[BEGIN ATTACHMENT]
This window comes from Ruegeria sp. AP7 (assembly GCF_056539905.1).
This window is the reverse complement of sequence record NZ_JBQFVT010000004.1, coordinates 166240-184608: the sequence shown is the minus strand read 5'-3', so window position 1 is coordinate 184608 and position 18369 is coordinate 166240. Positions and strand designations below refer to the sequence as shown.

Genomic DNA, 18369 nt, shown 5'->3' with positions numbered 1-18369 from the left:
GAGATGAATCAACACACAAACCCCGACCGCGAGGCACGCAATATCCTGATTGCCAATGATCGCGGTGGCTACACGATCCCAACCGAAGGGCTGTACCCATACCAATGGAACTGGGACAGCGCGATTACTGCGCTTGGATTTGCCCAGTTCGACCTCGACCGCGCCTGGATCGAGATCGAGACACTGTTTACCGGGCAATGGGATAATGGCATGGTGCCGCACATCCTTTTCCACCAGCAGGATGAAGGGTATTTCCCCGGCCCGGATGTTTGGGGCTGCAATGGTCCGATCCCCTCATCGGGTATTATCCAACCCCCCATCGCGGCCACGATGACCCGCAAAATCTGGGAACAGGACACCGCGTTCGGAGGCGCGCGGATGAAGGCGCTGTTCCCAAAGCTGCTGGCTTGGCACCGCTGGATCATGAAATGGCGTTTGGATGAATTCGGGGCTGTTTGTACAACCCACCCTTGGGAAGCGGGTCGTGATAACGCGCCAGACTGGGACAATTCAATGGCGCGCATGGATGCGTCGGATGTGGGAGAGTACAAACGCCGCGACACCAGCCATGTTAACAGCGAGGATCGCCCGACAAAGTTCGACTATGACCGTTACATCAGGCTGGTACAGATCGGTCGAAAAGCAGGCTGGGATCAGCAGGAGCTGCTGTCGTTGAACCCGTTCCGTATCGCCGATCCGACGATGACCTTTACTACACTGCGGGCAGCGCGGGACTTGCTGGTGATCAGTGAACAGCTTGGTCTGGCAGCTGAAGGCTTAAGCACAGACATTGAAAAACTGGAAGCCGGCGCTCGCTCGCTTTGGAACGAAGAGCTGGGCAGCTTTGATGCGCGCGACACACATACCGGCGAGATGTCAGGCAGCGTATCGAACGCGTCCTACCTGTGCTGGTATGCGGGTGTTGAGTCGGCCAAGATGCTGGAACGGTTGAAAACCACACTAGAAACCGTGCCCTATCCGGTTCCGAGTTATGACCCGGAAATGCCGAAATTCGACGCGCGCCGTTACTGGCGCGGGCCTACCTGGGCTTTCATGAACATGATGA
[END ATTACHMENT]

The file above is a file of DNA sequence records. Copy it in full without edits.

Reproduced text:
This window comes from Ruegeria sp. AP7 (assembly GCF_056539905.1).
This window is the reverse complement of sequence record NZ_JBQFVT010000004.1, coordinates 166240-184608: the sequence shown is the minus strand read 5'-3', so window position 1 is coordinate 184608 and position 18369 is coordinate 166240. Positions and strand designations below refer to the sequence as shown.

Genomic DNA, 18369 nt, shown 5'->3' with positions numbered 1-18369 from the left:
GAGATGAATCAACACACAAACCCCGACCGCGAGGCACGCAATATCCTGATTGCCAATGATCGCGGTGGCTACACGATCCCAACCGAAGGGCTGTACCCATACCAATGGAACTGGGACAGCGCGATTACTGCGCTTGGATTTGCCCAGTTCGACCTCGACCGCGCCTGGATCGAGATCGAGACACTGTTTACCGGGCAATGGGATAATGGCATGGTGCCGCACATCCTTTTCCACCAGCAGGATGAAGGGTATTTCCCCGGCCCGGATGTTTGGGGCTGCAATGGTCCGATCCCCTCATCGGGTATTATCCAACCCCCCATCGCGGCCACGATGACCCGCAAAATCTGGGAACAGGACACCGCGTTCGGAGGCGCGCGGATGAAGGCGCTGTTCCCAAAGCTGCTGGCTTGGCACCGCTGGATCATGAAATGGCGTTTGGATGAATTCGGGGCTGTTTGTACAACCCACCCTTGGGAAGCGGGTCGTGATAACGCGCCAGACTGGGACAATTCAATGGCGCGCATGGATGCGTCGGATGTGGGAGAGTACAAACGCCGCGACACCAGCCATGTTAACAGCGAGGATCGCCCGACAAAGTTCGACTATGACCGTTACATCAGGCTGGTACAGATCGGTCGAAAAGCAGGCTGGGATCAGCAGGAGCTGCTGTCGTTGAACCCGTTCCGTATCGCCGATCCGACGATGACCTTTACTACACTGCGGGCAGCGCGGGACTTGCTGGTGATCAGTGAACAGCTTGGTCTGGCAGCTGAAGGCTTAAGCACAGACATTGAAAAACTGGAAGCCGGCGCTCGCTCGCTTTGGAACGAAGAGCTGGGCAGCTTTGATGCGCGCGACACACATACCGGCGAGATGTCAGGCAGCGTATCGAACGCGTCCTACCTGTGCTGGTATGCGGGTGTTGAGTCGGCCAAGATGCTGGAACGGTTGAAAACCACACTAGAAACCGTGCCCTATCCGGTTCCGAGTTATGACCCGGAAATGCCGAAATTCGACGCGCGCCGTTACTGGCGCGGGCCTACCTGGGCTTTCATGAACATGATGA